• Squeaky toys. These are great for small to medium sized puppies but large puppies usually destroy them very quickly to get at the noisemaker inside. Use these with extreme caution and don't leave them out as a toy for puppies to play with when unsupervised as they do pose a choking hazard if the puppy bites through the outer plastic.


  • Frisbees are great for older puppies but will be too hard for young puppies to follow as they move so fast. Always be careful to avoid throwing the Frisbee too high and encouraging the puppy to jump while running, this can lead to serious accidents.


  • Play can also involve setting up a fun kind of obstacle course for the puppy to play in. Puppies love to climb and explore, but be sure that everything is safe and secure to avoid any falls.

    If the family has children it is very important to teach the kids how to play with the puppy. Even large breed puppies can be easily injured very unintentionally by a child, leaving the child feeling horrible and the puppy hurt. Simply reviewing some basic rules to playing with a puppy is usually all that parents have to do, especially with older children. Toy breed puppies typically should not be played with by kids in the traditional sense of the word simply because they really are fragile and easily very seriously hurt by any rough handling.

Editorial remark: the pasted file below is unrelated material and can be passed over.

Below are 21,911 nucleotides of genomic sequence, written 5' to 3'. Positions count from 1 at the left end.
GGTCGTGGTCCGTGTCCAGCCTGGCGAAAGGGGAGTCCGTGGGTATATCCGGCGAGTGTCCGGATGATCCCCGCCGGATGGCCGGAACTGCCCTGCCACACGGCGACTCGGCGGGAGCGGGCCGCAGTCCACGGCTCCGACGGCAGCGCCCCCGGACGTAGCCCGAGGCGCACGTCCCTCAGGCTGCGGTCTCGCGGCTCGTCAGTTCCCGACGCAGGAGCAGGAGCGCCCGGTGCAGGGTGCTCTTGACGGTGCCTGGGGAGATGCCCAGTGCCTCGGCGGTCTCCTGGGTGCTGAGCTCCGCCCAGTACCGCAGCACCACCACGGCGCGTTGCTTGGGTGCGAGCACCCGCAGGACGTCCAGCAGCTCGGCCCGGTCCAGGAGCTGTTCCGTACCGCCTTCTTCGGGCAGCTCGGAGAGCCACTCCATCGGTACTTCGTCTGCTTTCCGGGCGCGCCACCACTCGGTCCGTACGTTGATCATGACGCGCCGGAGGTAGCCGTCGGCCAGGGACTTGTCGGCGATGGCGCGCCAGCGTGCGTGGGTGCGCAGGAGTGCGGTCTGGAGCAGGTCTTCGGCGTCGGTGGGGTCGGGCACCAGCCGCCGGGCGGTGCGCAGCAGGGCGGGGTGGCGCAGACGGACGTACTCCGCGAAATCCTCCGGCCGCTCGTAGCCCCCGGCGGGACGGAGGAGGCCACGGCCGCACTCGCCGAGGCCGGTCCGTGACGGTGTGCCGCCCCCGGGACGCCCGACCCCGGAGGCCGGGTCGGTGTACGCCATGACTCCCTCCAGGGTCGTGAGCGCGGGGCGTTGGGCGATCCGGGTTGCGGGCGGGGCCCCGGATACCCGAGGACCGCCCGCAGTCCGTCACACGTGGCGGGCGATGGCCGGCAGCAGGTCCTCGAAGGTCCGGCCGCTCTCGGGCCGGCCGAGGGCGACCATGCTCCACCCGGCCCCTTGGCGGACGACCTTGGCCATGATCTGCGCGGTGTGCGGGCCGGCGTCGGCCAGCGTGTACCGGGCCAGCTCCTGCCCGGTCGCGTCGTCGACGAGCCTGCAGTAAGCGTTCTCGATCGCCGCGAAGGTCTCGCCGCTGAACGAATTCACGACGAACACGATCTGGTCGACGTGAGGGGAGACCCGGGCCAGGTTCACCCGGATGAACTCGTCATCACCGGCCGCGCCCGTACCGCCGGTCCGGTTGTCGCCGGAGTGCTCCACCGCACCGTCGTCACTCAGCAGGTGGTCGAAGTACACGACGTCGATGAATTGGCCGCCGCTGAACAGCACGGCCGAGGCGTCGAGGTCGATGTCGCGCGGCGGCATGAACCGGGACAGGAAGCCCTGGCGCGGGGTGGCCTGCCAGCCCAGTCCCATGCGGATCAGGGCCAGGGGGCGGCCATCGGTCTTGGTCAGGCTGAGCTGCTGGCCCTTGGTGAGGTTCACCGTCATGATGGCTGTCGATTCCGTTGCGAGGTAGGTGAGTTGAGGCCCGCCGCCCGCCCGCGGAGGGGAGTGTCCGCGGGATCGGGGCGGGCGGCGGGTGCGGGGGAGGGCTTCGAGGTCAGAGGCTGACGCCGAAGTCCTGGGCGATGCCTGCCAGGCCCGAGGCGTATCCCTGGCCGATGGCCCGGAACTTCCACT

Play should always be safe for the puppy as well as the family. No rough behavior, aggression or biting on the part of the puppy towards any family member should be allowed. If the puppy does bite or show aggression the game should stop immediately until the puppy is calm and ready to play appropriately.